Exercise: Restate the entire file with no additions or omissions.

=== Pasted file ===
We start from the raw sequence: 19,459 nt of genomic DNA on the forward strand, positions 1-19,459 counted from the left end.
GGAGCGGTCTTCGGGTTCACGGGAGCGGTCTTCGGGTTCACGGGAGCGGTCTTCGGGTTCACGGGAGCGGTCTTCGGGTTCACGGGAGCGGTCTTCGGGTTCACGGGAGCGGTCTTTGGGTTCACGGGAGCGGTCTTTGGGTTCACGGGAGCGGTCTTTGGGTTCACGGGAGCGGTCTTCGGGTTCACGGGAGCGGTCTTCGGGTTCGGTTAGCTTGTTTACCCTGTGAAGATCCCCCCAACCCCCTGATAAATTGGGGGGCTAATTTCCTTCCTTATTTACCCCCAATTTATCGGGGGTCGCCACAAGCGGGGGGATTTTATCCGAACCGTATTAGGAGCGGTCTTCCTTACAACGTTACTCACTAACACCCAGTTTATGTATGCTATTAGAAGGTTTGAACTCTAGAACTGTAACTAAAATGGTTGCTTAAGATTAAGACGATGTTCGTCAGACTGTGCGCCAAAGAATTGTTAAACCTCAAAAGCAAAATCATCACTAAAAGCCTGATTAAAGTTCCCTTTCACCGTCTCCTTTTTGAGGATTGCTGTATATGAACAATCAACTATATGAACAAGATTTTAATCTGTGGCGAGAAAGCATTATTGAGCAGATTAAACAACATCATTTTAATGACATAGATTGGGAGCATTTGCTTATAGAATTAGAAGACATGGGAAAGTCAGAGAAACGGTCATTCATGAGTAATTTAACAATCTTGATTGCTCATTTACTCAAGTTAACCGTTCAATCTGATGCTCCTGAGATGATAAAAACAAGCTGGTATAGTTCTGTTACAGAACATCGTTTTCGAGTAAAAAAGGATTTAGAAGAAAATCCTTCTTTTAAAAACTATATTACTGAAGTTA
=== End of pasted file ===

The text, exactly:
We start from the raw sequence: 19,459 nt of genomic DNA on the forward strand, positions 1-19,459 counted from the left end.
GGAGCGGTCTTCGGGTTCACGGGAGCGGTCTTCGGGTTCACGGGAGCGGTCTTCGGGTTCACGGGAGCGGTCTTCGGGTTCACGGGAGCGGTCTTCGGGTTCACGGGAGCGGTCTTTGGGTTCACGGGAGCGGTCTTTGGGTTCACGGGAGCGGTCTTTGGGTTCACGGGAGCGGTCTTCGGGTTCACGGGAGCGGTCTTCGGGTTCGGTTAGCTTGTTTACCCTGTGAAGATCCCCCCAACCCCCTGATAAATTGGGGGGCTAATTTCCTTCCTTATTTACCCCCAATTTATCGGGGGTCGCCACAAGCGGGGGGATTTTATCCGAACCGTATTAGGAGCGGTCTTCCTTACAACGTTACTCACTAACACCCAGTTTATGTATGCTATTAGAAGGTTTGAACTCTAGAACTGTAACTAAAATGGTTGCTTAAGATTAAGACGATGTTCGTCAGACTGTGCGCCAAAGAATTGTTAAACCTCAAAAGCAAAATCATCACTAAAAGCCTGATTAAAGTTCCCTTTCACCGTCTCCTTTTTGAGGATTGCTGTATATGAACAATCAACTATATGAACAAGATTTTAATCTGTGGCGAGAAAGCATTATTGAGCAGATTAAACAACATCATTTTAATGACATAGATTGGGAGCATTTGCTTATAGAATTAGAAGACATGGGAAAGTCAGAGAAACGGTCATTCATGAGTAATTTAACAATCTTGATTGCTCATTTACTCAAGTTAACCGTTCAATCTGATGCTCCTGAGATGATAAAAACAAGCTGGTATAGTTCTGTTACAGAACATCGTTTTCGAGTAAAAAAGGATTTAGAAGAAAATCCTTCTTTTAAAAACTATATTACTGAAGTTA